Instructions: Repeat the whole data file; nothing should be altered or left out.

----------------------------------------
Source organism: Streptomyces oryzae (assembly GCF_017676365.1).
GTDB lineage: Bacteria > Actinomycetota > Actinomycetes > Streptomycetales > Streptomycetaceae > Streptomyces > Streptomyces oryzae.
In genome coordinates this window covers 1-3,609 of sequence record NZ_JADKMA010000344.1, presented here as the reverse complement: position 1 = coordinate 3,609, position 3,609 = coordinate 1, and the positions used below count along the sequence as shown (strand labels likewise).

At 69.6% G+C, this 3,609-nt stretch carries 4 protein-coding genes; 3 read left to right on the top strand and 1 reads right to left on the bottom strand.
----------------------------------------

Source organism: Streptomyces oryzae (assembly GCF_017676365.1).
GTDB lineage: Bacteria > Actinomycetota > Actinomycetes > Streptomycetales > Streptomycetaceae > Streptomyces > Streptomyces oryzae.
In genome coordinates this window covers 1-3,609 of sequence record NZ_JADKMA010000344.1, presented here as the reverse complement: position 1 = coordinate 3,609, position 3,609 = coordinate 1, and the positions used below count along the sequence as shown (strand labels likewise).

At 69.6% G+C, this 3,609-nt stretch carries 4 protein-coding genes; 3 read left to right on the top strand and 1 reads right to left on the bottom strand.